How do I get a smart meter?

If you’re eligible for a smart meter, you’ll need to contact your energy supplier to arrange for one to be installed. They’ll be able to tell you what type of meter you’re eligible for and arrange for an engineer to come and install it. Check this website to determine availability in your area.

Do Smart Meters use a lot of electricity?

No, smart meters use very little electricity. The amount of electricity they use is comparable to that of a digital watch. So, if you’re worried about your energy bills increasing as a result of having a smart meter installed, there’s no need to worry.

What’s the difference between a Smart Meter and an In Home Display (IHD)?

A smart meter is the device which records the amount of energy consumed in the home and sends data to ‘the cloud’ and your energy provider. An in home display is the remote monitor which displays the data on a small screen so you can see how much energy you are consuming. Smart meters come with a free in home display when they are installed but if you need a new one you can get a smart meter in home display replacement. You can also connect a number of different apps to your smart meter so that you can monitor and analyse your consumption remotely on your phone or tablet.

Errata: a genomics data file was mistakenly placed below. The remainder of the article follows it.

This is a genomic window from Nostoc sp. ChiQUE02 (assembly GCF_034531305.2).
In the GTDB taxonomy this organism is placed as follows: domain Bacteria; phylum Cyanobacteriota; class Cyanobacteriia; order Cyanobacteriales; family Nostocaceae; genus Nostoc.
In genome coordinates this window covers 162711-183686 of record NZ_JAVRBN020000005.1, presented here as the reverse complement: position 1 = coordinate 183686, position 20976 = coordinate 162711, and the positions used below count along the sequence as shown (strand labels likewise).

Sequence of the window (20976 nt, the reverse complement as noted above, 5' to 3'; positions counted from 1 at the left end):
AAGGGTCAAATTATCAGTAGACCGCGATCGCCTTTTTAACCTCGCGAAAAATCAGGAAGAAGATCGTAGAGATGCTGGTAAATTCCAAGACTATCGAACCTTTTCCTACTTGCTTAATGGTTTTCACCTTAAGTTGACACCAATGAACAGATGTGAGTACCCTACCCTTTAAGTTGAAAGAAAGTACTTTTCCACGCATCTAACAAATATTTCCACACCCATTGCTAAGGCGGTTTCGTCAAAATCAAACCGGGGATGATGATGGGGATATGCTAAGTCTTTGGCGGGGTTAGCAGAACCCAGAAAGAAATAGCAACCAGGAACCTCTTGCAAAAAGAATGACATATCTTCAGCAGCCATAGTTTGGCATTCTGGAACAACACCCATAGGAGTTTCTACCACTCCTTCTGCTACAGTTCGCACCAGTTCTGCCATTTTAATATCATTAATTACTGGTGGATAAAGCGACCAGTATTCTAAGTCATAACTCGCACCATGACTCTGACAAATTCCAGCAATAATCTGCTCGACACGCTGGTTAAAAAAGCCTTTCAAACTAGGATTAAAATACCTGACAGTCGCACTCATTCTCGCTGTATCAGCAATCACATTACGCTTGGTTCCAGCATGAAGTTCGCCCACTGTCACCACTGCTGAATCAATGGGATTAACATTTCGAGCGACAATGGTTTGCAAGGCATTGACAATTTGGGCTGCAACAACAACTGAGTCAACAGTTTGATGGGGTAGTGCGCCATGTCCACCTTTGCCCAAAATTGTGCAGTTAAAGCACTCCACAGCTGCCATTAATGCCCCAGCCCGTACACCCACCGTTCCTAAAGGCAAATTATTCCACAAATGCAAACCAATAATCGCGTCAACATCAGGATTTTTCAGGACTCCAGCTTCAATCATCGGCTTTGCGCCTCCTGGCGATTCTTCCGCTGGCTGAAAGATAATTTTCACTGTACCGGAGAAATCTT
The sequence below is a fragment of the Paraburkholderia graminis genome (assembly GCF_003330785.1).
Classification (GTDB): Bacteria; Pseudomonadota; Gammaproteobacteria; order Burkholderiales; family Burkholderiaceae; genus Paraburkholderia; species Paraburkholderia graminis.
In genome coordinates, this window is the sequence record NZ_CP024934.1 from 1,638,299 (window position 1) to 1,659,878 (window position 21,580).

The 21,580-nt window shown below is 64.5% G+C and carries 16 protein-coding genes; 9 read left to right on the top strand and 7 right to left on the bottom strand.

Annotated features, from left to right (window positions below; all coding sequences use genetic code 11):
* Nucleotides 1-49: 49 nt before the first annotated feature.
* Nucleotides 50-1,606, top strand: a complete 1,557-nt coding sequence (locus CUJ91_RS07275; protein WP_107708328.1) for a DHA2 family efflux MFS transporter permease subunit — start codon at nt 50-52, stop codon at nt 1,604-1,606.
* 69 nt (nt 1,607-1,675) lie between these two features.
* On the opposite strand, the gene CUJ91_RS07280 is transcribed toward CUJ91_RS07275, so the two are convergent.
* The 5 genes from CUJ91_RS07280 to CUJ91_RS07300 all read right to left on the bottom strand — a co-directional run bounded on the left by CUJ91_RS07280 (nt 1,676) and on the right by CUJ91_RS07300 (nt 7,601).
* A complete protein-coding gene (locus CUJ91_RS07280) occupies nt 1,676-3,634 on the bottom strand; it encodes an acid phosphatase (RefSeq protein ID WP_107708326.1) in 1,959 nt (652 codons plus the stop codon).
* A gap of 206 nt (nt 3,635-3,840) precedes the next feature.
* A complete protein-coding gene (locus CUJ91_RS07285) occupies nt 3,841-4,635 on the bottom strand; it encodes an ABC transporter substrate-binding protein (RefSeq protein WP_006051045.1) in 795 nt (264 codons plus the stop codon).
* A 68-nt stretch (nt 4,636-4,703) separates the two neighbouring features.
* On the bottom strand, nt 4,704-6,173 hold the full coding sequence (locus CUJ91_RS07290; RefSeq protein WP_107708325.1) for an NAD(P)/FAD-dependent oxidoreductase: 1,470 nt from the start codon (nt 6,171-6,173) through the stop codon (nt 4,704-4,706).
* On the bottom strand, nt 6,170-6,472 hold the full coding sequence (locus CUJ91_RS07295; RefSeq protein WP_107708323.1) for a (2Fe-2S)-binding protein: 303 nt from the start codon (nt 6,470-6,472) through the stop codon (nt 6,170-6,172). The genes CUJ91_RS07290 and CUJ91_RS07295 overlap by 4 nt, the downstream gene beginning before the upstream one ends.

What are the downsides of a Smart Meter?

The main downside of smart meters have been removed by the new SMETS2 versions, which are compatible with all energy providers. So, if you switch energy providers they will still work. Other concerns involve evidence that smart meters can be hacked, but there is very little evidence that proves this is possible with the newer SMETS2 smart meters.


Smart meters are a great way to gain insight into your energy use, as well as helping to reduce your energy bills. They’re free in the UK and use very little electricity.

If you’re looking to gain more insight into your energy use and save money on your energy bills and thinking of buying a home energy monitor, a smart meter could be a good, free alternative. Or you could consider getting a smart plug with energy monitoring, which will allow you to compare the energy consumption of different devices in your home.